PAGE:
And he left right on time.

Since that didn’t work I decided try some “carrots”. We waved bonus money at him for any extra hours worked (we worked on hourly rates, so we had a target billable rate every week to make just to break even). And it sort of worked, until the billable work dried up, or projects were at a net loss (so no bonus was earned at all).

So John continued to leave right on time.

I was angry by now. Here I was, putting forth all this effort, and this other guy who can’t code his way out of a shoebox is just getting by… that by itself didn’t annoy me – it was that he didn’t give a shit.

So I went on screwing up this guy’s development future by putting him on “probation” when bugs he claimed to fix kept recurring. When he “sicked out” of an important work day that was tied to a deadline for an important client, I put him on double secret probation.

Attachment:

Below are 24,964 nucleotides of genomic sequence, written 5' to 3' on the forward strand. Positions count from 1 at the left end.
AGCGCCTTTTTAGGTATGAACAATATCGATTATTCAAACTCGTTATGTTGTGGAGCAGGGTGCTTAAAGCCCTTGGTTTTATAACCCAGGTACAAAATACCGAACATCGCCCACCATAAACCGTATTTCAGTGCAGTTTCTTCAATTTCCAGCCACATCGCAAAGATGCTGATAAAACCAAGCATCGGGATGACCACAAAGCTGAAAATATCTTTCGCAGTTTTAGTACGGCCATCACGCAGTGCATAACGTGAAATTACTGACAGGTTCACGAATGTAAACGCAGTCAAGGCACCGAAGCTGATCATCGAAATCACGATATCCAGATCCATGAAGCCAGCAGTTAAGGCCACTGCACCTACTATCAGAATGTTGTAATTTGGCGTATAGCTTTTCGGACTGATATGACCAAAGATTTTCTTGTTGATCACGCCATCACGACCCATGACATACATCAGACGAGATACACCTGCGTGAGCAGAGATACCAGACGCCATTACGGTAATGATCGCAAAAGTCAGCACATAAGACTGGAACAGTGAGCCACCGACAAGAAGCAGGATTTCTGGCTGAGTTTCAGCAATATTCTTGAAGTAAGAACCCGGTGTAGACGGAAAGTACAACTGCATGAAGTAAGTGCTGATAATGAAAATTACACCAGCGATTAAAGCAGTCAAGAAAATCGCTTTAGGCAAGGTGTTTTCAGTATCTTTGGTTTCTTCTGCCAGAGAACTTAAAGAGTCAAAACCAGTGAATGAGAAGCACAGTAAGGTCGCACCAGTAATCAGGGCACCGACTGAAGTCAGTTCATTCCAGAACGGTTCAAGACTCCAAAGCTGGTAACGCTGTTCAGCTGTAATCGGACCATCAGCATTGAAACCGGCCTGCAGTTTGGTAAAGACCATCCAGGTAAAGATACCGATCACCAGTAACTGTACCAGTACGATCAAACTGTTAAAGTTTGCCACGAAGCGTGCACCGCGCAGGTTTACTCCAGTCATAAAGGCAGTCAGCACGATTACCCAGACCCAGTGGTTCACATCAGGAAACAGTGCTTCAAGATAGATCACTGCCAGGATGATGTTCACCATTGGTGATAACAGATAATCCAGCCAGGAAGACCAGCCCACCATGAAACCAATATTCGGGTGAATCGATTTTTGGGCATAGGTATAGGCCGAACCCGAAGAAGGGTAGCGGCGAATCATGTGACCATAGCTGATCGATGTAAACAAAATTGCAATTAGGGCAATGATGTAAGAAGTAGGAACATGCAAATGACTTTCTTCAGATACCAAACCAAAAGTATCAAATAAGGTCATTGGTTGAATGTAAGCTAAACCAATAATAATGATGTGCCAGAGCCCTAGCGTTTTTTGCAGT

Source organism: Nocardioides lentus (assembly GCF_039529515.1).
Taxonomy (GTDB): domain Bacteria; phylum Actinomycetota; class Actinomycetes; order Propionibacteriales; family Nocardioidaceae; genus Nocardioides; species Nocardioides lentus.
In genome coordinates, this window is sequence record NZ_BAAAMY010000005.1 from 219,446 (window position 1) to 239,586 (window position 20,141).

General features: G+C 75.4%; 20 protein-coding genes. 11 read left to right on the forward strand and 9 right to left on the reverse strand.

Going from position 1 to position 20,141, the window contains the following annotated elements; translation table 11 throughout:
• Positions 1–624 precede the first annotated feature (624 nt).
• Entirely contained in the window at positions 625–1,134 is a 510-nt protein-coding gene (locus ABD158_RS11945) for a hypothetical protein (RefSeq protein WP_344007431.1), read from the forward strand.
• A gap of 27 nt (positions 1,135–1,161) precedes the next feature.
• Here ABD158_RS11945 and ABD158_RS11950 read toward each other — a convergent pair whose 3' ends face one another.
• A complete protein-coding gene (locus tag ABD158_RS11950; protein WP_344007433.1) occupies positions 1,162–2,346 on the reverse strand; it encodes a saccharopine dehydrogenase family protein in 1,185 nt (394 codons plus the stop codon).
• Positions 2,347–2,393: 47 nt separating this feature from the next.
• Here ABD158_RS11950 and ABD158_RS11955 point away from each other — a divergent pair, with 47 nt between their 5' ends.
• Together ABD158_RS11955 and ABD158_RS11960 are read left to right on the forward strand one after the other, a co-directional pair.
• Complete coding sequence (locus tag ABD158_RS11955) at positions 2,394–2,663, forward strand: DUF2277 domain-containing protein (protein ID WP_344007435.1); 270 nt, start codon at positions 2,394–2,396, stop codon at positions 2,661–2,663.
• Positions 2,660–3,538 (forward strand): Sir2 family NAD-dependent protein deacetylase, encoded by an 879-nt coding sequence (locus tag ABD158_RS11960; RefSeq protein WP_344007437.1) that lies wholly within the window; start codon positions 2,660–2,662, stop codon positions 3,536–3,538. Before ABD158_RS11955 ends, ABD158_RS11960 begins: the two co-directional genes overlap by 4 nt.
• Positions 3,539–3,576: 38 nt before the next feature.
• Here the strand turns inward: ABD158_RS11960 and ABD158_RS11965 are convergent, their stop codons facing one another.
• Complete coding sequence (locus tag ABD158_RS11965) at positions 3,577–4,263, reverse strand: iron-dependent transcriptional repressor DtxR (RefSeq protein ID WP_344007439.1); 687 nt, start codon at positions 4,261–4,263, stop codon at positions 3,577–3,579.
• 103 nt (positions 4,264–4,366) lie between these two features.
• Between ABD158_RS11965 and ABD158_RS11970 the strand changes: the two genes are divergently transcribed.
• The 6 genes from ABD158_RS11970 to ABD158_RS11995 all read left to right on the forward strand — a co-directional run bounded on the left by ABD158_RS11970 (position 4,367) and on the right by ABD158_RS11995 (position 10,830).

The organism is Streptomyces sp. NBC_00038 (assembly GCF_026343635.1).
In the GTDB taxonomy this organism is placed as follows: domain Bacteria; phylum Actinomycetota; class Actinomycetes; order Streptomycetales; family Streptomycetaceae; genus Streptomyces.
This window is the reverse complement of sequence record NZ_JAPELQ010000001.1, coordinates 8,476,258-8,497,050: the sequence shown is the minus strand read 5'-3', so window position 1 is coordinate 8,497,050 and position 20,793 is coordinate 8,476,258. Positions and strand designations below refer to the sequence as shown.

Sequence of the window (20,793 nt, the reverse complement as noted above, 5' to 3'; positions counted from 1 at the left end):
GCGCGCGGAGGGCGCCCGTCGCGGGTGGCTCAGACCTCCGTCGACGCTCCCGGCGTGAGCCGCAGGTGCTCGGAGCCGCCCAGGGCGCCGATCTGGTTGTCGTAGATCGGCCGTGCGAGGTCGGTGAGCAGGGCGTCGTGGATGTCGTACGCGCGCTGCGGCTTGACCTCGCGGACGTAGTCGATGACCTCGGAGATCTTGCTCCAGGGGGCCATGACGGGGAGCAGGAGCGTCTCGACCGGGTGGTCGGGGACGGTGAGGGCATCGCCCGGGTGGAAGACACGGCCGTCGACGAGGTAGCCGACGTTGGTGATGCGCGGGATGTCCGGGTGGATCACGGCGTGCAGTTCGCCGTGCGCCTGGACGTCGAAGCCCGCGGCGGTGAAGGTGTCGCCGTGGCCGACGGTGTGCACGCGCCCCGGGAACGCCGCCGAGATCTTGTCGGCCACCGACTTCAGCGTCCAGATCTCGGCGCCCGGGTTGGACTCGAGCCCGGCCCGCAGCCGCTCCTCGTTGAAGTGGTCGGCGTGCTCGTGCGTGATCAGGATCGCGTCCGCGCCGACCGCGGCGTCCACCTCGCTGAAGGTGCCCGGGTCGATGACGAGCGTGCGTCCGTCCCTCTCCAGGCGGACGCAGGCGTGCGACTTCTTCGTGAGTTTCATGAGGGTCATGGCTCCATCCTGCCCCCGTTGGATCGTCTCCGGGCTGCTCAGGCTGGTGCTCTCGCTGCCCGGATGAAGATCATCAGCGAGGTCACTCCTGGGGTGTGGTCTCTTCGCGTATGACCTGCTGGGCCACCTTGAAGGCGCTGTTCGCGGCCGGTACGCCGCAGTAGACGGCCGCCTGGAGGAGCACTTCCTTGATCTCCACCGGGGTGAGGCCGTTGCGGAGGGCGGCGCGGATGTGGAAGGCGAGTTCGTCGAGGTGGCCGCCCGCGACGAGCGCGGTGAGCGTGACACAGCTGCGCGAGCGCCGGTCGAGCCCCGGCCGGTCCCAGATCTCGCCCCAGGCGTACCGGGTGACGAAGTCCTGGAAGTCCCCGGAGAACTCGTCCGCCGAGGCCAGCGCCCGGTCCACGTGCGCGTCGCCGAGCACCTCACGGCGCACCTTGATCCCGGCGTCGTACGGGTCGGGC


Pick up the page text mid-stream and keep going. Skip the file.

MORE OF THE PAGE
When he came back from his sickness, he left at 5pm.

The last straw with John came when we needed extra hands to help with our company’s largest project ever. We communicated this to John, that it was big and important, and I tried to play up the “personal growth” angle. And since I was overworked I didn’t pay attention to John’s work in the “right way”. I managed by “walking around”, and that didn’t work with John for a number of reasons.

One day I walked around and found that John had billed almost six weeks worth of work to our client and no work was done. He claimed to have lost it in a tragic source control accident. Then when we tried to recover from older revisions, he claimed he never checked anything in (basically he left files open for six weeks). After another angry outburst, John was let go a week later. I left two months later.

Looking back I realized I’ll never behave that way to peers or colleagues ever again. But at the same time I can’t help but wonder what in the world would have motivated this person? Money didn’t work. Not punishment, not public acknowledgement of success, not training. I couldn’t elicit anything out of him that he was excited about (except college basketball). I took out my anger and frustration on him because I could not motivate him. And when he didn’t care that I was angry and frustrated, it kept the cycle going.